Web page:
Breast Cancer Treatment
There are many ways to treat breast cancer but the overall goal is to remove the cancer from the breast and reduce the risk of the disease returning in the future. The treatment of breast cancer is always tailored to an individual patient and often involves several different therapeutic approaches.
Local treatment involves surgery to remove all identifiable cancer from the breast and draining axillary lymph nodes and radiotherapy to treat any microscopic cancer cells that may be left in the breast/ chest wall after the operation. Based on the available evidence, the 10-year risk of breast recurrence in the chest wall after mastectomy is between 2-9%. This is very similar to the 10-year risk of cancer recurrence in a breast treated with a lumpectomy/ wide-local excision and radiotherapy (4-7%). Radiotherapy after mastectomy is advised in certain circumstances.
Systemic therapy involves giving medication as a tablet or intravenously so that the treatment is carried to every part of the body and includes hormone therapy, chemotherapy and monoclonal antibody therapy.
For some women, the safest operation to treat breast cancer is a mastectomy. Often this can be combined with an immediate breast reconstruction and in some cases the nipple can be preserved. Otherwise, the reconstructive surgery is delayed until all cancer treatment has been completed.
Perhaps the simplest way to reconstruct a breast is using a cosmetic breast implant. The implant can be placed under the pectoralis major muscle. This can be performed in two stages using a tissue-expander to create a space under the muscle, which is then exchanged for a permanent cosmetic implant several months later. A single stage approach is possible by using a mesh (usually an animal product) to cover the lower part of the implant. Sometimes the mesh can completely cover the implant so that it sits on top of the pectoralis major muscle. Some women have very ptotic breasts and their own skin can be incorporated within the reconstruction to cover the lower part of the implant (dermal flap). Implant based reconstructions have to be carefully considered in women who have had breast radiotherapy or are very likely to have radiotherapy. This is because radiotherapy can worsen the natural scarring that occurs around all implants leading to hardness, pain and cosmetic deterioration.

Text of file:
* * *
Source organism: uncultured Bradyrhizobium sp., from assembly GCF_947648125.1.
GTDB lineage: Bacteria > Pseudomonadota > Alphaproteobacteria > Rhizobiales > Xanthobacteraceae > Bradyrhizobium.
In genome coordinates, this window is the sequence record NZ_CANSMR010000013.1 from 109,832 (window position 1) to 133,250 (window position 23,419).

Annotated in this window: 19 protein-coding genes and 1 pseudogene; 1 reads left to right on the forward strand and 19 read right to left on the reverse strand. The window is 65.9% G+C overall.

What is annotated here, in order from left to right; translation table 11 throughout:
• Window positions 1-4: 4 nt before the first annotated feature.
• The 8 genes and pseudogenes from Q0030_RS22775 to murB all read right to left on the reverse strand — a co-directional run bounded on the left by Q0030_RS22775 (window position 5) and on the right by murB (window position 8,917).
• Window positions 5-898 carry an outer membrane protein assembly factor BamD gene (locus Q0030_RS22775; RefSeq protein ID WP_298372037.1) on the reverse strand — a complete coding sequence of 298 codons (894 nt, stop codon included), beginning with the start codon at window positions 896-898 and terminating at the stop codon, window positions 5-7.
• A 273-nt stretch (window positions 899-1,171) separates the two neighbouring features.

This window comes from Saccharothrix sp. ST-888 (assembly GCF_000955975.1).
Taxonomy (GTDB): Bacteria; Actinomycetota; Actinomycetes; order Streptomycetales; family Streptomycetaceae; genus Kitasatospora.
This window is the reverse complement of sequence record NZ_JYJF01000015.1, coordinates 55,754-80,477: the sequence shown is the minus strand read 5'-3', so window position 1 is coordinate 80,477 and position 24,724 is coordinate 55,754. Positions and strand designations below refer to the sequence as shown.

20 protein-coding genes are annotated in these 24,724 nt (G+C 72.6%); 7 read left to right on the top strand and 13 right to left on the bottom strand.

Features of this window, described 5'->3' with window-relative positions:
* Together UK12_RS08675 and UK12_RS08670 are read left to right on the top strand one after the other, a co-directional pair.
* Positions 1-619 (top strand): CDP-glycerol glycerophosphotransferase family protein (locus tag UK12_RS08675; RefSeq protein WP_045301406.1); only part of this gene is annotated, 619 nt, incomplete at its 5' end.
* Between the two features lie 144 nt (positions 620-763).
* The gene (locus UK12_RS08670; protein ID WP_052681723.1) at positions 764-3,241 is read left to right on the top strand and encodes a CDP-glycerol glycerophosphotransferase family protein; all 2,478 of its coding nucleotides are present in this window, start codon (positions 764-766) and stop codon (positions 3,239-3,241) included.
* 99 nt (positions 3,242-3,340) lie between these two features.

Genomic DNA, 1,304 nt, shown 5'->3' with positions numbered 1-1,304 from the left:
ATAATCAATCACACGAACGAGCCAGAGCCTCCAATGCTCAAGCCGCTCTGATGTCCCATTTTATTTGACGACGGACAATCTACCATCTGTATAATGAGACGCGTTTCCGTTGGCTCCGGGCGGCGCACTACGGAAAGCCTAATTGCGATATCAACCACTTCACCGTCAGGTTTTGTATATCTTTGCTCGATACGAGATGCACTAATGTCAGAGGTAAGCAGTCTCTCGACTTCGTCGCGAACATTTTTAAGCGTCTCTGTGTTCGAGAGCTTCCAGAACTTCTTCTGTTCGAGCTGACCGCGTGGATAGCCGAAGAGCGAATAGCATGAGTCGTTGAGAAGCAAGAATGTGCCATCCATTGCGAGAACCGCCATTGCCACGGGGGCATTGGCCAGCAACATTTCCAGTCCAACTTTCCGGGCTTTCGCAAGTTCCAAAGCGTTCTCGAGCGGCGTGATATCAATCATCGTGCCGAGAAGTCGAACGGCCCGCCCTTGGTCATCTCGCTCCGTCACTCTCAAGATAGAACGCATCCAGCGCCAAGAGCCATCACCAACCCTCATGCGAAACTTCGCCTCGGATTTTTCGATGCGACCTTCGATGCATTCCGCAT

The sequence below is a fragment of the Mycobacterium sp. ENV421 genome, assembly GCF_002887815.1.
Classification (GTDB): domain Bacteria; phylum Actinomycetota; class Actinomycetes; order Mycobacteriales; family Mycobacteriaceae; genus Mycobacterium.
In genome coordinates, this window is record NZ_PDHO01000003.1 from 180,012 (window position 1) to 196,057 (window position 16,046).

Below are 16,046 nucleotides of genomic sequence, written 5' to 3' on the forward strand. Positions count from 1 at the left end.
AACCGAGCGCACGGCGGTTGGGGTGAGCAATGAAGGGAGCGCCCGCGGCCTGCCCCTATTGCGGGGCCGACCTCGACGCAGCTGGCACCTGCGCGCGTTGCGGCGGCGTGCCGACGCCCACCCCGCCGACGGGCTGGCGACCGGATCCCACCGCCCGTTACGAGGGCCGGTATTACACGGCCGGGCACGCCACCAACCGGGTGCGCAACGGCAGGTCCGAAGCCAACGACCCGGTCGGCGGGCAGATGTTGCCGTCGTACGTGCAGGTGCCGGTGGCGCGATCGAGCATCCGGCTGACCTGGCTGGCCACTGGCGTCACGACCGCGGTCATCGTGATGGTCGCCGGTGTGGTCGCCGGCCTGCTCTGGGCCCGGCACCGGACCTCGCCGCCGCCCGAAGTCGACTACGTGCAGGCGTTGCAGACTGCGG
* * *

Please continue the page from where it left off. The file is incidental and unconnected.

Another way to reconstruct a breast is using the latissimus dorsi (LD) muscle. The LD is a large back muscle, which gets its main blood supply from blood vessels in the armpit. This means that it can be disconnected from the back and swung round to the front to reconstruct a breast. Extra fatty tissue from the back can also be taken with the muscle to provide enough volume for a whole breast (extended LD reconstruction). The LD muscle can be used to cover a cosmetic implant for extra volume in the reconstructed breast. It is a useful technique for delayed reconstructions because skin from the back can also be moved to the front to replace the skin removed during the original mastectomy. Again, using an implant in a woman who is likely to have radiotherapy must be carefully considered but for patients who have had radiotherapy in the past this type of reconstruction is often a good option. Losing the LD muscle may reduce shoulder function and certain activities such as shutting a car boot may become difficult.